95% of the older U.S. Chinese population in Chicago rely on kin-centered social networks for support and resources, according to an aging study focused on the Chinese population. But echoing a popular Chinese idiom, what is rare is more valuable (物以稀為貴), may make friendship an outstanding predictor of physical and mental health beyond 60, especially for immigrants.
Mrs. Liang, Mrs. Wu and Mrs. Ma each emigrated to Chicago from a city called Toishan in Guangdong, China, in the mid 1990s. They met at the Chinatown Branch of the Chicago Public Library. Speaking the same dialect, Toishanese, and living within 10 minutes.... Read More
“About 40 million family caregivers provide about $470 billion annually in unpaid care to their loved ones”
NHCOA forwards the following recommendations to better support Hispanic/Latino older adults by ensuring adequate training and care for their caregivers, and would like to urge and encourage members of Congress to support these important pieces of legislation that impacts their older Hispanic constituency:
Bipartisan passage of R.947 and S.337, the Family and Medical Insurance Leave Act (the FAMILY Act). Bipartisan passage of S 1028, the Recognize, Assist, Include, Support, and Engage (RAISE) Family Caregivers Act.
Tina and Jackie were born in the same town in 1947. Despite similar beginnings, their lives take very different turns. In 1967, Tina meets Frank. And Jackie meets Frances. As a same-sex couple, Jackie and Frances couldn’t marry, were denied spousal benefits, and experienced a lifetime of discrimination and lost wages. Fast forward to today, and Jackie, like so many other older adults, struggles with financial insecurity, social isolation, and overall lack of health and well-being, simply because they are lesbian, gay, bisexual, or transgender (LGBT).
Show your community solidarity against efforts to divide us.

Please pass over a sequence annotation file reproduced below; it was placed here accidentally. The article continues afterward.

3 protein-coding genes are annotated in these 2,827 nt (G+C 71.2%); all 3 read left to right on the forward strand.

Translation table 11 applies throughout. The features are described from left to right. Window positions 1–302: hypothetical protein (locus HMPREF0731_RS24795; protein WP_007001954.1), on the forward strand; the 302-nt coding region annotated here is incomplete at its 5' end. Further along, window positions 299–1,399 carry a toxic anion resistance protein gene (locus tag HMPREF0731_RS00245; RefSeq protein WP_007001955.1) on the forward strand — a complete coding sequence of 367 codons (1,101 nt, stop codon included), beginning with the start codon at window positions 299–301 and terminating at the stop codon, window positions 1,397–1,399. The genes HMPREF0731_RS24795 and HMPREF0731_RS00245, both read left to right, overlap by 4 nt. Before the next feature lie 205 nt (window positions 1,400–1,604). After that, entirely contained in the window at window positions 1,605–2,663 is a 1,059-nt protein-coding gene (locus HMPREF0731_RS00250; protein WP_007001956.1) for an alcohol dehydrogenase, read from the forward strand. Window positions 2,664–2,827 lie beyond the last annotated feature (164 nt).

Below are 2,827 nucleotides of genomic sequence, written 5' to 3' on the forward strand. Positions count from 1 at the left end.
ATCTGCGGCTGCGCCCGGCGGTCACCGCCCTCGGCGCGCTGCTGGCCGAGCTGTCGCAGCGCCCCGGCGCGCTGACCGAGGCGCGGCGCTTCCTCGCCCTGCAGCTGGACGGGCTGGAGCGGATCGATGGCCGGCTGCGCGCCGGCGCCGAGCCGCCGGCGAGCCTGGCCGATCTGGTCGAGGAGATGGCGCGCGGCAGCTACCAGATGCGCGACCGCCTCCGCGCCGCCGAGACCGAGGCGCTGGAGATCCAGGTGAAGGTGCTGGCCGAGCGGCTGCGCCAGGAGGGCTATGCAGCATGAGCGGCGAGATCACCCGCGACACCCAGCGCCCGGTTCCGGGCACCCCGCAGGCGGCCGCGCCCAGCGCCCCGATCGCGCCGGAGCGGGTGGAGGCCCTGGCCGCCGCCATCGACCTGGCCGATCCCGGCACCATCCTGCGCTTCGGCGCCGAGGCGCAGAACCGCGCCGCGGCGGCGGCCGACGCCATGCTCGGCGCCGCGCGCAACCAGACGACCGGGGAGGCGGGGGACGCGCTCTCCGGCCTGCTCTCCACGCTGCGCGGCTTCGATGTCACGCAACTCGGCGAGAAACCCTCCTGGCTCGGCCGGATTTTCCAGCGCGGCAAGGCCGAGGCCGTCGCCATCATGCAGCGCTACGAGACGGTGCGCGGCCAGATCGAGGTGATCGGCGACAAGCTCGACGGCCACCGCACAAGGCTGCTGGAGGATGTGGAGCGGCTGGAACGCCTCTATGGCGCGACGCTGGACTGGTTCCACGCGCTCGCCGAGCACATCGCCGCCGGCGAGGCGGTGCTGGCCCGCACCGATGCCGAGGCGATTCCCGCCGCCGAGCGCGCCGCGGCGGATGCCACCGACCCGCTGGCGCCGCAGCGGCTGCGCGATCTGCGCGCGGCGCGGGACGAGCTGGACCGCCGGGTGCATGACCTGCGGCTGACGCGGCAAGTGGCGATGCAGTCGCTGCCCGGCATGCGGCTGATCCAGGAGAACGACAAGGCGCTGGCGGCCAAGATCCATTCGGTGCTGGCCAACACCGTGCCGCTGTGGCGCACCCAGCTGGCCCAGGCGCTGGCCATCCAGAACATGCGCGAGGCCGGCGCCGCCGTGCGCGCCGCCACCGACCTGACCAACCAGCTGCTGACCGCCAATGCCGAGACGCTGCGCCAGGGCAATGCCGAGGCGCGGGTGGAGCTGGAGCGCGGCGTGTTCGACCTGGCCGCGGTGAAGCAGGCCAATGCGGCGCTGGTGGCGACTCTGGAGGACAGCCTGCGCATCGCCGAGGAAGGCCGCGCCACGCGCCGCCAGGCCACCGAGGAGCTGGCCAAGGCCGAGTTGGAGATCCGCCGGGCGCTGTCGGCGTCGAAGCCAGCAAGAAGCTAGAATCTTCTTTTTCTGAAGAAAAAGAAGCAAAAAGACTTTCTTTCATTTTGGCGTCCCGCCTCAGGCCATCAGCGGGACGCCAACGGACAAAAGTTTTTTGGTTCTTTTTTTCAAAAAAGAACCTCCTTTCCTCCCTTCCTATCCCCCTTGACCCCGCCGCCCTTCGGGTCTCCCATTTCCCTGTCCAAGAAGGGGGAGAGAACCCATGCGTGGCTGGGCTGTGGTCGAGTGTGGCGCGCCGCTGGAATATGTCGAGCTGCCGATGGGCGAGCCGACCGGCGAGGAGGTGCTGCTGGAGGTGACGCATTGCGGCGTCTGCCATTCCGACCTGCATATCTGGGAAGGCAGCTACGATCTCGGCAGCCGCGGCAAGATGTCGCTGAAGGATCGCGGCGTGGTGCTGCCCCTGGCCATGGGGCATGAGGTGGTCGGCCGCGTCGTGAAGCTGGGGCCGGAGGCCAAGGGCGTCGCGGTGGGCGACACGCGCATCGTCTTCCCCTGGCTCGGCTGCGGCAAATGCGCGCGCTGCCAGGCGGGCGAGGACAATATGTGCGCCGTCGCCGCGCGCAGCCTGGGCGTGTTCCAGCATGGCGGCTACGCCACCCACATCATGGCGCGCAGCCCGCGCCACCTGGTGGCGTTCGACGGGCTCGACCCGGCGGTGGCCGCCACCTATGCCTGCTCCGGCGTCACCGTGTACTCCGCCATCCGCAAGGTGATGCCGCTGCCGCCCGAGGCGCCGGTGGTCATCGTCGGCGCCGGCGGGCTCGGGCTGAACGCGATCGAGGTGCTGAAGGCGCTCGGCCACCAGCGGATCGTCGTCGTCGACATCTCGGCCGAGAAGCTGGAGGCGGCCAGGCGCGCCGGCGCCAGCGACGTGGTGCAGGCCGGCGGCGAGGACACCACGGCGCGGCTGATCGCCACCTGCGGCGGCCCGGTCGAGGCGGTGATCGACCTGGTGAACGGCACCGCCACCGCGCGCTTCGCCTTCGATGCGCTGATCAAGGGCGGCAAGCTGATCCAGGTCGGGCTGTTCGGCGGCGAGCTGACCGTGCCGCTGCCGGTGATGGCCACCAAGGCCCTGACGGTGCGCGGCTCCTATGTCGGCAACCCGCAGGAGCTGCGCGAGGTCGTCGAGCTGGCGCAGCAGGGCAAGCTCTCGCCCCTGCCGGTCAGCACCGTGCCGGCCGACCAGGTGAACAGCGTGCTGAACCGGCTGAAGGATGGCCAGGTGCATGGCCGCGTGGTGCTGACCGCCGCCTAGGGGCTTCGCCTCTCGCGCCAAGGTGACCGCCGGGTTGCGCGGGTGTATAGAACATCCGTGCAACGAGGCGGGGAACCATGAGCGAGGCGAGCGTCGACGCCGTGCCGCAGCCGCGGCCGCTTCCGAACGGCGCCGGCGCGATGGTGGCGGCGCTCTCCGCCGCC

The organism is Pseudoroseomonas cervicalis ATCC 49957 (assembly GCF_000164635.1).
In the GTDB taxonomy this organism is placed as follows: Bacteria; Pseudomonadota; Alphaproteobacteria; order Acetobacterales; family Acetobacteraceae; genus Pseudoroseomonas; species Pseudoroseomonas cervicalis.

The Southeast Asia Resource Action Center (SEARAC) is a proud champion of the nationwide, community-driven movement to disaggregate Asian American and Pacific Islander data categories to reveal the tremendous diversity and unmet needs within our communities. We denounce efforts by a small faction to divide the community based on fear-mongering and distortion – join us by signing on to this open letter.
We celebrate the historical strides that community-based organizations have made in passing or introducing legislation at the state level for data disaggregation ranging from.... Read More
Healthy Aging Starts with a Healthy Mouth, and Health Equity Starts with Us
Last week, the Diverse Elders Coalition traveled to Alexandria, VA for the Oral Health America Medicare Symposium. Advocates, policymakers, and providers convened for this Symposium to discuss how to get a dental benefit included in Medicare. A recent study found that 52% of older adults are unaware that Medicare doesn’t cover routine dental care – maybe you didn’t know that, either!
Given how important oral health is to overall health – if you can’t chew or swallow food, or if you are living with chronic pain from infection or gum disease, your overall health is certainly impacted! – it is shocking that once an elder turns 65, they are their own for.... Read More